The origin of the Fallas
With March starts the Big Fiesta of Valencia, The Fallas. Cardboard, wood, cork , powder , color, music, noise and fire, a lot of fire… these are some ingredients. During these weeks we are going to review various aspects of these that so interesting are for the foreigners. We begin with its history.
March is synonymous of celebration in Valencia city and province, and also in some other scattered populations held every one the Fallas, the largest festival of Valencia, which coincides with the name day of St. Joseph, Father’s Day at a general level in Spain and elsewhere in the world. In Ausias March school we take advantage of these dates to imbue young students of the essence of this land.
The Tomatina in Buñol has recently acquired interest abroad thanks to its viral component, rapid digestion and funny pictures, but if there’s a game that highlights the uniqueness of the Valencia those are the Fallas, with variations and respective character that can be found in the ‘Magdalena de Castellón’ (February 27 to March 6) and the ‘Hogueras de San Juan’ (from 20 to 24 June ) .
The Fallas -which are always held from 15 to 19 March– have been declared Fiestas of International Tourist Interest of Spain and now fighting to get into the consideration of Intangible Heritage granted by UNESCO.
Its origin dates back to the late eighteenth century, when the first records come over bonfires that were made in the street around the day of St. Joseph, patron of carpenters’ guild. Initially were groups of neighbors who drew lumber, and remains the work of artisans and workshops cleaning and prior to the arrival of spring. In that time they stood still very close to the houses, near the front and municipal regulations were regulating the growing installation of these early ‘fallas’ that were already taking shape with the ‘ninots’ (dolls in Valencian) that were part of scenes which told something else, usually stories of the neighborhood, satires of what was happening in the surround.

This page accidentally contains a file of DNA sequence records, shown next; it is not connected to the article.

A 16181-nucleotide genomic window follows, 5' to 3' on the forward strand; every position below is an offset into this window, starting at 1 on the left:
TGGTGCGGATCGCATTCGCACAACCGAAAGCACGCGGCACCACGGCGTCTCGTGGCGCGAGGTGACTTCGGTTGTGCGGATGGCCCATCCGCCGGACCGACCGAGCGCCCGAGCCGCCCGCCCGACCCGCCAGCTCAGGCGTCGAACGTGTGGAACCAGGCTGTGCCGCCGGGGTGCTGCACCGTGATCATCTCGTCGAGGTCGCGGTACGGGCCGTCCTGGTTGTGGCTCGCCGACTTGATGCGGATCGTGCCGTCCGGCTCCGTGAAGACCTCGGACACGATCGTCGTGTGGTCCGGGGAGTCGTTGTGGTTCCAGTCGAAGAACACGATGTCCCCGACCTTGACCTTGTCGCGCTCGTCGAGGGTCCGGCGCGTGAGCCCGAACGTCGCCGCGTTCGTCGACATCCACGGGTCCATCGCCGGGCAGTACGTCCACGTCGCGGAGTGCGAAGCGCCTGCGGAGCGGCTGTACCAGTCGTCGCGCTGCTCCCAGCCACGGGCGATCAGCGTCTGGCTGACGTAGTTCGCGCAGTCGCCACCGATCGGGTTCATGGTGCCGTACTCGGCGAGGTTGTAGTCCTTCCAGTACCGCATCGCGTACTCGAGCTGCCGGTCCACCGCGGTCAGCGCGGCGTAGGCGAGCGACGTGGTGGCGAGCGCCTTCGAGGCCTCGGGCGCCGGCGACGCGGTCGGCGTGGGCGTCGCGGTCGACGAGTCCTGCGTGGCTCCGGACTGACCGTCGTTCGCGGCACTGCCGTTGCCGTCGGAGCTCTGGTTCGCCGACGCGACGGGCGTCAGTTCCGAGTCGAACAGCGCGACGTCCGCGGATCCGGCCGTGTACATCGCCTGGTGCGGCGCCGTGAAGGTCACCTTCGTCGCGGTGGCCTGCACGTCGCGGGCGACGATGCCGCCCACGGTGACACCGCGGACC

At first the ‘ninots’ were stuffed with straw, old clothes and wore cardboard masks on the face, but in the nineteenth century happen to be made of wax. At the end of the century also the Fallas monuments begin to be accompanied by literature, seasoned with verses and scenes as ‘llibrets‘ that each local group prepares to present his creation. A mid-nineteenth century and five ‘fallas’ were planted, by the end of the century reached more than a dozen. From those first fallas only two remain active, those of the Santa Cruz square and the Negrito, both in the neighborhood of El Carmen, which was a very populated area at the time and territory of craftsmen.
With the increase in fees and faults the City was imposing more regulations with paying taxes and the obligation to submit a preliminary sketch of the monument and try to control the popular celebrations of the city -also it happened to the Carnavales-. Satires that have always been a hallmark of the Fallas by then transcended stories each neighborhood and picked on politicians and their actions. In 1901 the Town Hall began to award prizes to assess the artistic nature of the works which gave necessary nexus between the union movement and local authorities and was a step forward to convert the Fallas in Valencia quintessential party .
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